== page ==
Expert tells VOA existing equipment’s maximum operating depth is around 6 kilometers as operation continues on ocean bed for any trace of MH370 More

This forum has been closed.
Comment Sorting
Comments
     
by: A. G. H. from: Ukraine
November 29, 2013 1:42 PM
I told you - this is happening... but VOA soft peddled it... let me tell you again - this is not going to get better...!!! we want complete separation from the depravity of the Mafia State. Russia is decaying faster than Iran. We feel stifled here, we want to get away from Russia. we only wish we could rely on the US... but the US seems to be under some foreign Islamic occupation - betraying all their friends and cuddling their enemies... so we must do this on our own... and if Putin think he can bring tanks into Kiev... well, let him try.

In Response

by: Bruno
December 03, 2013 12:49 AM
Sounds like you would just love living in the European Union go then rich boy go to Greece and stay there for 28 months and then come tell me how it was for ya.

In Response

by: Andrew Bain
November 30, 2013 3:15 AM
Obama has sacrificed Ukraine on behalf of his misguided Iranian policy - giving up Kiev to Putin in exchange for Russia's not intervening as the US stumbles over itself in the Middle East. And VOA is proving itself nothing but a waste of tax money as it fully supports this misdirection by soft-peddling the story: every other news outlet has already reported on this morning's violence while VOA appears to be still waiting for guidance how to spin this.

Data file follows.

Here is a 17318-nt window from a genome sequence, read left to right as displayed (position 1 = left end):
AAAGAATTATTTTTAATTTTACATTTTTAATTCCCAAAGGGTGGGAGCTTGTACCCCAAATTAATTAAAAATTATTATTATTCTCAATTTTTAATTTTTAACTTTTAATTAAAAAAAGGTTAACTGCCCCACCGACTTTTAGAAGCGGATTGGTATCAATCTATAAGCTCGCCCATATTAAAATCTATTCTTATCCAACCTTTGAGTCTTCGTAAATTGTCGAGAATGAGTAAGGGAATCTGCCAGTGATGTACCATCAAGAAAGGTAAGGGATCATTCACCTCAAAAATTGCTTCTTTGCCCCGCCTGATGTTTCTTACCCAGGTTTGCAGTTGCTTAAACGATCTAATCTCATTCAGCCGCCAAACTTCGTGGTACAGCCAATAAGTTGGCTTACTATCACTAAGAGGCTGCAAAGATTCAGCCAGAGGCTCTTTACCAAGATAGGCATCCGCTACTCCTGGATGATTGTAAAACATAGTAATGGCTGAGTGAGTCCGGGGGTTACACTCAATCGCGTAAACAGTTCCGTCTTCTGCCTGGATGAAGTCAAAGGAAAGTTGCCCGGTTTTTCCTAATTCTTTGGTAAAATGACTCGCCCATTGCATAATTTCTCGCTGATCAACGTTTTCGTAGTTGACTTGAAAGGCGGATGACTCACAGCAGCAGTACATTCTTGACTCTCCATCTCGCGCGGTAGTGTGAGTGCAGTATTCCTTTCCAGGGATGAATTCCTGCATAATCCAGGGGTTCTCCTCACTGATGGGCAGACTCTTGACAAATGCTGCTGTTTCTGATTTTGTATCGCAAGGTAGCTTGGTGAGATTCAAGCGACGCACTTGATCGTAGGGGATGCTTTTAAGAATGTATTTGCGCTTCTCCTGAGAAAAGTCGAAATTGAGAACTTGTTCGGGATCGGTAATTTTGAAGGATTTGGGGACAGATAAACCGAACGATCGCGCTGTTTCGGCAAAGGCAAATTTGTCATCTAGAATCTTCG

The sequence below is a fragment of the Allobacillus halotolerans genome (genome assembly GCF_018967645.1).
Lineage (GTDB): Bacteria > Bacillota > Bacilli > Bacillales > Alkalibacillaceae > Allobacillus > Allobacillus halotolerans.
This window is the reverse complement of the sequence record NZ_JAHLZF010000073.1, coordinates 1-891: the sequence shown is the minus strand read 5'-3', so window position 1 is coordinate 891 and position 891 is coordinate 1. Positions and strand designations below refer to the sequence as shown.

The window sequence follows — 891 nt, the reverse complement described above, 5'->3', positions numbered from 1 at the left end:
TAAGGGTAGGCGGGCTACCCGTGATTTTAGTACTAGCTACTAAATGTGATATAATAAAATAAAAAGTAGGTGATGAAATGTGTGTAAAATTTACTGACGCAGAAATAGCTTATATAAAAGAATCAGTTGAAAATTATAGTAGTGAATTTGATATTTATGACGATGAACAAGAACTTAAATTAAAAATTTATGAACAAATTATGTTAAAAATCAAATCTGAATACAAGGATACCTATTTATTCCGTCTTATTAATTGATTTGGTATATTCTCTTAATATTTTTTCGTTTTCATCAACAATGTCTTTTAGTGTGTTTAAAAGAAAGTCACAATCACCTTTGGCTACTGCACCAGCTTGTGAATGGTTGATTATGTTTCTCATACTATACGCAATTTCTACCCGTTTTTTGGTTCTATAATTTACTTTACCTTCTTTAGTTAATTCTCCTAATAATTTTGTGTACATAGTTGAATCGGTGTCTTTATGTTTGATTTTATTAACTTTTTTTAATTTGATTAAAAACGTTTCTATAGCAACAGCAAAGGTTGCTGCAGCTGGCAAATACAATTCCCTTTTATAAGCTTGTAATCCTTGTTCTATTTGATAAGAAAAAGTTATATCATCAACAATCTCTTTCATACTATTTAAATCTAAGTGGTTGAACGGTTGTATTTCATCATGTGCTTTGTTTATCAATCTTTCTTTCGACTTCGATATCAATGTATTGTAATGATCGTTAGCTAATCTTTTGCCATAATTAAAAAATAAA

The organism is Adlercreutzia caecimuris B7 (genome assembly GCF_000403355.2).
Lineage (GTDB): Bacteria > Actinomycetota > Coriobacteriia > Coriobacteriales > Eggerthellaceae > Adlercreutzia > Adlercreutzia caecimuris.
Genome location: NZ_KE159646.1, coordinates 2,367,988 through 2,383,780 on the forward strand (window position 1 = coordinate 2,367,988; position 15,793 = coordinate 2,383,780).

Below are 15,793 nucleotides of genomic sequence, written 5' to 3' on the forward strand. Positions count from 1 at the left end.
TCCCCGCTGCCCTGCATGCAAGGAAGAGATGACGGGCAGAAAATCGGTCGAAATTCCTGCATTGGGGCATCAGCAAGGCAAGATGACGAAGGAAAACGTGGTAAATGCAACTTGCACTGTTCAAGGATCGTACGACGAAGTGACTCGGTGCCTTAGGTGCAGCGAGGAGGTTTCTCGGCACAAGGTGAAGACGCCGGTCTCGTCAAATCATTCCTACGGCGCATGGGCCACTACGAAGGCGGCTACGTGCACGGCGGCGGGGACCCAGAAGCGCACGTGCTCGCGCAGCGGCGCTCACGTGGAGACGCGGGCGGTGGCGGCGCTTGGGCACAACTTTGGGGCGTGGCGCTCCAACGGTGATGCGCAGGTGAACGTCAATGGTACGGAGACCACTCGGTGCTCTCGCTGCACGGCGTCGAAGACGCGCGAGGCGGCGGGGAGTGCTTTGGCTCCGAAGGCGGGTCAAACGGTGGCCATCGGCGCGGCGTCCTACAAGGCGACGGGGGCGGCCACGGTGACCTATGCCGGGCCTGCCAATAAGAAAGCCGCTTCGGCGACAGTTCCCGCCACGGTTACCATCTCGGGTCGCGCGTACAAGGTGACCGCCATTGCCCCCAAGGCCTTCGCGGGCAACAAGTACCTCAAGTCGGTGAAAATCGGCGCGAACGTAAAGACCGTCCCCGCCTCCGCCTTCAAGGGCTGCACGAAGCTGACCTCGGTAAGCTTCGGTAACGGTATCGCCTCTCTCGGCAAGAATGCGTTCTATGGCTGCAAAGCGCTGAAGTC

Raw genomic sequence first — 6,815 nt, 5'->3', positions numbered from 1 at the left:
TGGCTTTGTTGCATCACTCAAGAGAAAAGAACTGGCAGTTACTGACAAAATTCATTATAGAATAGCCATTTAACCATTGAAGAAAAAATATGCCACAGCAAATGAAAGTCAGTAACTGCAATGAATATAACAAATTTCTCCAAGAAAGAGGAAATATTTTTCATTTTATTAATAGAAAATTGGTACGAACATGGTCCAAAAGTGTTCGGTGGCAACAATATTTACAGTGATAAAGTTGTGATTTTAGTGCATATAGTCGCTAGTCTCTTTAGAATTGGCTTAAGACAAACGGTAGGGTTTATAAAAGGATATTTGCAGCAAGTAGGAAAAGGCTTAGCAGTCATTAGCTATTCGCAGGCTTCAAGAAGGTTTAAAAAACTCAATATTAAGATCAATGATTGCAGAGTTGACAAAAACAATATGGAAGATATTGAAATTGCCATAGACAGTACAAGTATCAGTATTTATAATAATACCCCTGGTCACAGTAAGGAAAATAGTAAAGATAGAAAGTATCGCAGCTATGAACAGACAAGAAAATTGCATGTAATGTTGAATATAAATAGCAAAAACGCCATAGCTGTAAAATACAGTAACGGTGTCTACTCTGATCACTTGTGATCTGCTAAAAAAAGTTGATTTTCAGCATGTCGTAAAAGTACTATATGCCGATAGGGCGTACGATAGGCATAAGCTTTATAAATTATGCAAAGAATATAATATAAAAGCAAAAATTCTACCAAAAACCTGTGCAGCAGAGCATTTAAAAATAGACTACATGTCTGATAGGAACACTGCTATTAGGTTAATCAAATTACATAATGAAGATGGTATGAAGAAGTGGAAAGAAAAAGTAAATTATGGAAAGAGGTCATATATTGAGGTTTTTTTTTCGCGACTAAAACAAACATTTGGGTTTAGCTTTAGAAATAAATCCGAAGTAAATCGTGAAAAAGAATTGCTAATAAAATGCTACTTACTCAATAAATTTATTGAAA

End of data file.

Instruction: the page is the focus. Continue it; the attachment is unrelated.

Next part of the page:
Featured Videos

Your JavaScript is turned off or you have an old version of Adobe's Flash Player. Get the latest Flash player.
Pet Kangaroo Helps Spread Environmental Messagei
X
Penelope Poulou
April 22, 2014 5:53 PM
Children’s author Julia Heckathorn travels the world to learn about different ecosystems and endangered animals. She pours her knowledge into children’s books, hoping the next generation will right the environmental wrongs of our times. As in many children's books, the main character in Heckathorn's stories is an animal. Unlike those other characters, though, this one is real - a kangaroo, that lives in the author’s backyard. VOA’s Penelope Poulou has more.
Video

Video Pet Kangaroo Helps Spread Environmental Message

Children’s author Julia Heckathorn travels the world to learn about different ecosystems and endangered animals. She pours her knowledge into children’s books, hoping the next generation will right the environmental wrongs of our times. As in many children's books, the main character in Heckathorn's stories is an animal. Unlike those other characters, though, this one is real - a kangaroo, that lives in the author’s backyard. VOA’s Penelope Poulou has more.
Video

Video Pro-Russian Separatists Plan 'Federalization Referendum' in Eastern Ukraine